Work stress and depression: the direct and moderating effects of informal social support and coping
Article first published online: 25 JUN 2009
Copyright © 2009 John Wiley & Sons, Ltd.
Stress and Health
Volume 25, Issue 5, pages 431–443, December 2009
How to Cite
Chen, W.-Q., Siu, O.-L., Lu, J.-F., Cooper, C. L. and Phillips, D. R. (2009), Work stress and depression: the direct and moderating effects of informal social support and coping. Stress and Health, 25: 431–443. doi: 10.1002/smi.1263
- Issue published online: 25 NOV 2009
- Article first published online: 25 JUN 2009
- Manuscript Accepted: 12 MAY 2009
- Manuscript Received: 9 DEC 2008
- work stress;
- informal social support;
- coping strategies;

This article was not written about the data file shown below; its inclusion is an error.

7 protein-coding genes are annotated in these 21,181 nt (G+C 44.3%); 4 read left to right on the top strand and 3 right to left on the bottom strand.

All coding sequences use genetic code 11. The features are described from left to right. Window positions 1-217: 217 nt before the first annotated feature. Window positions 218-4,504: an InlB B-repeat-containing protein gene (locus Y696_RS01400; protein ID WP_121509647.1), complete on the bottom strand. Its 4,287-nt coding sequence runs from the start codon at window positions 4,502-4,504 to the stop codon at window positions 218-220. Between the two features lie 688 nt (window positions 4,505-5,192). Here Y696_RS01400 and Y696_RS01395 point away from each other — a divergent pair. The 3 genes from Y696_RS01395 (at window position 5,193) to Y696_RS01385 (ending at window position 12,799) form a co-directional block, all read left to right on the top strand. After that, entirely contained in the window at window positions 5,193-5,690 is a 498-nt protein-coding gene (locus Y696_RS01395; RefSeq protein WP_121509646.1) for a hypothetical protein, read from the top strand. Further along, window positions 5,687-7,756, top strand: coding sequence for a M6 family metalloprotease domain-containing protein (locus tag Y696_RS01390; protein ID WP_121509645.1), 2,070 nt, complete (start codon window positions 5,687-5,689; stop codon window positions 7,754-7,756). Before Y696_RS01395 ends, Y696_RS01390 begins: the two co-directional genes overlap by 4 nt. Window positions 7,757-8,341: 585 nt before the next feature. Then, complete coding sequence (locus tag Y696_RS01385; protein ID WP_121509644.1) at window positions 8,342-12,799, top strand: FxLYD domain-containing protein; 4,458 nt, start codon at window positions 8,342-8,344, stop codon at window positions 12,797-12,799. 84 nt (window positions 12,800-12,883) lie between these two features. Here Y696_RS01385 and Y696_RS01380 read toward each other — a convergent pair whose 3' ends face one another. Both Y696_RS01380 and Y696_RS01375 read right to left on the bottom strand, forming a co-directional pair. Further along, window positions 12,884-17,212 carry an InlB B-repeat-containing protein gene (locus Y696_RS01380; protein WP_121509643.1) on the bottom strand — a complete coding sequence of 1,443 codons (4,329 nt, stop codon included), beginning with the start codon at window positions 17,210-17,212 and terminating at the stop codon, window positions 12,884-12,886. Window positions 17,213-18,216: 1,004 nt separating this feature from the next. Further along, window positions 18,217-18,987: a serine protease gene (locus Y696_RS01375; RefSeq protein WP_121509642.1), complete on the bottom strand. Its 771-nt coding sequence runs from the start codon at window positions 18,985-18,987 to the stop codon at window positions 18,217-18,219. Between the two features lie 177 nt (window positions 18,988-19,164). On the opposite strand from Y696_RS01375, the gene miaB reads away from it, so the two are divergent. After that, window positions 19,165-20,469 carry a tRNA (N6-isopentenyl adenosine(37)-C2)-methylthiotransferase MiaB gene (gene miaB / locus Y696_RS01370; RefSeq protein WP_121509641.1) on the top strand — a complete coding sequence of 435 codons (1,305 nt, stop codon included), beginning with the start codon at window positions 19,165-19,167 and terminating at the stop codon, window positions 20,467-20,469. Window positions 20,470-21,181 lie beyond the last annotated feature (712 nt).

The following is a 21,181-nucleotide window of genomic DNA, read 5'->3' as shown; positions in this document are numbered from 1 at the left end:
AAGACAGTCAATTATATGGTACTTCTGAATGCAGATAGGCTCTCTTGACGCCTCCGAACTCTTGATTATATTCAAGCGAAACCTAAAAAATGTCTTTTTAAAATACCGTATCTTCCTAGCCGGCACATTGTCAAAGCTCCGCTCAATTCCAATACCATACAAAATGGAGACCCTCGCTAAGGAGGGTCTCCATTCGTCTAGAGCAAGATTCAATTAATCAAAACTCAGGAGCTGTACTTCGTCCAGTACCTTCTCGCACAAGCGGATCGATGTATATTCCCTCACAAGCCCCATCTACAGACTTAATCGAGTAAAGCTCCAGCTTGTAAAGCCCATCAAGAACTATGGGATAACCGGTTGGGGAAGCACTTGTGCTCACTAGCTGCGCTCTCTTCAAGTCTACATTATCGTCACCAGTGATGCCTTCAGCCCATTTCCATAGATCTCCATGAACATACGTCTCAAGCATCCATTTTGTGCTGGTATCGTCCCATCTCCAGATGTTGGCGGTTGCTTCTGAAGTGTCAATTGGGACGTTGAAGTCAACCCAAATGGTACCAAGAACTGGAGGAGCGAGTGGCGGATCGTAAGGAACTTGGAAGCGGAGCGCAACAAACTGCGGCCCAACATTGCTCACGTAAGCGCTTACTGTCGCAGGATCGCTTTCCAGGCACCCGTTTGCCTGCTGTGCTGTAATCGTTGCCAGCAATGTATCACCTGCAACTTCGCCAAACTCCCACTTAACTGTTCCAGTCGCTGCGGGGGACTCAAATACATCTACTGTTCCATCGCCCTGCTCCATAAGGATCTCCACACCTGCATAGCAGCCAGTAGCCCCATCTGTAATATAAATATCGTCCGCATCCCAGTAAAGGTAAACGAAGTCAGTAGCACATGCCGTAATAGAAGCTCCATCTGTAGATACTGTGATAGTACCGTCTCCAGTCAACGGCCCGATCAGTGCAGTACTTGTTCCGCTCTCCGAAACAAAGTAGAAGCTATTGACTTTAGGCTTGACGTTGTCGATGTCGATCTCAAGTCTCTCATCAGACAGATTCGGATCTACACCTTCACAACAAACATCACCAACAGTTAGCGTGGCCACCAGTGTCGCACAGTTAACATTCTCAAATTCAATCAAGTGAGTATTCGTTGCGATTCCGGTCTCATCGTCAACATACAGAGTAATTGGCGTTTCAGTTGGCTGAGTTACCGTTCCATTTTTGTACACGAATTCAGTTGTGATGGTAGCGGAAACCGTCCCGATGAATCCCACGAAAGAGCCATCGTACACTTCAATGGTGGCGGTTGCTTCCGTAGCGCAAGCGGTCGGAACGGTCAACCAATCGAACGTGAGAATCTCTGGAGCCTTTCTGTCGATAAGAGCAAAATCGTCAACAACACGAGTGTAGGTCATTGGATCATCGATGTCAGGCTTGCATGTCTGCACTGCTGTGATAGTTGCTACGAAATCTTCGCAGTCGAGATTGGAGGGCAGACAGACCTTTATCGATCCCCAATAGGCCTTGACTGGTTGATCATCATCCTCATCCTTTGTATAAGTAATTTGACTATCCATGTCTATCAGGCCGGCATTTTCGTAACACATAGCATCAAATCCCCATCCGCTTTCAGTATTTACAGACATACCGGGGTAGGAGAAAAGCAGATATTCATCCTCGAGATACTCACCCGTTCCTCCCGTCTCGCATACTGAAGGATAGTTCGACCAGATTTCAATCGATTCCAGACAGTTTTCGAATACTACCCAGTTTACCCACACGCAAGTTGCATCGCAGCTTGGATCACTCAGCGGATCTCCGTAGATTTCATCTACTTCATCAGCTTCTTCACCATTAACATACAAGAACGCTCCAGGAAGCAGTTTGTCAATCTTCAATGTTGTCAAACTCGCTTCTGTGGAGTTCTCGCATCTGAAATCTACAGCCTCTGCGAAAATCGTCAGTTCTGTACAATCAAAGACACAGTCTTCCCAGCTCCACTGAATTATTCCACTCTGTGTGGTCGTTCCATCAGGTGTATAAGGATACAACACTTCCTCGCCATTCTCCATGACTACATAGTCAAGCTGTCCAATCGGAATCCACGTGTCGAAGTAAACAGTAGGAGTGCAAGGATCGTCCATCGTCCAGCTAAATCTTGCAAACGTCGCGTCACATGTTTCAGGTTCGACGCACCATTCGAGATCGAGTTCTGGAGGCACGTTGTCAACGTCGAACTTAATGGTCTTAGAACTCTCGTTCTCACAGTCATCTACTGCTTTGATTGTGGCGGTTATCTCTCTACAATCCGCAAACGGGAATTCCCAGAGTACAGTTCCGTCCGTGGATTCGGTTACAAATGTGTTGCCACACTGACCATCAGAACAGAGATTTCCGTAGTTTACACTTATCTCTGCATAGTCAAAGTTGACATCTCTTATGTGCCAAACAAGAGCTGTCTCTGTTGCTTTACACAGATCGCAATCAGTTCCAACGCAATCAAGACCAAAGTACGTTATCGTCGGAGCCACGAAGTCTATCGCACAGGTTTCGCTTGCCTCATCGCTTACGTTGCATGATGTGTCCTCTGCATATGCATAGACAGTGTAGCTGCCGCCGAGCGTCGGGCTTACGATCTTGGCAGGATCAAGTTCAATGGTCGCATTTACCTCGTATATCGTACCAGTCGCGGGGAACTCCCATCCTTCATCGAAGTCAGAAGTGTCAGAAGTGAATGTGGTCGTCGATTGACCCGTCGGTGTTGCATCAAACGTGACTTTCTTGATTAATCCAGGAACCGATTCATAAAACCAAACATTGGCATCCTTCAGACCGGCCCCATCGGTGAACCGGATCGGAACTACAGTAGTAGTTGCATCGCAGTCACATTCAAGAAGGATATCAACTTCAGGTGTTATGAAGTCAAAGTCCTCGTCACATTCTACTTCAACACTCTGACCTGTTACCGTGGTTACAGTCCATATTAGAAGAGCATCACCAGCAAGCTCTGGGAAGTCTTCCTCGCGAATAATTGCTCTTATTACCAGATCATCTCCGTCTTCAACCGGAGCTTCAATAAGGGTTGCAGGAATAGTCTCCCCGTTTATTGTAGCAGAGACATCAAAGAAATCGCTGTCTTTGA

This article investigated the relationship between job stressors and employee mental health (depression). It also examined the direct and moderating effects of informal social support (objective and subjective) and coping (active coping, overeating and drinking, passivity, and distancing) on the relationships. Survey data were collected from 843 employees in eight types of domestic- and foreign-invested enterprises in China. Hierarchical regression analyses revealed that increased exposure to job stressors was directly associated with higher levels of depression. Subjective informal social support and passivity were found to have direct effect on employees' depression. Further, objective informal social support and distancing buffered the negative effect of job stressors on depression. The theoretical and practical implications of these findings are discussed in the paper. Copyright © 2009 John Wiley & Sons, Ltd.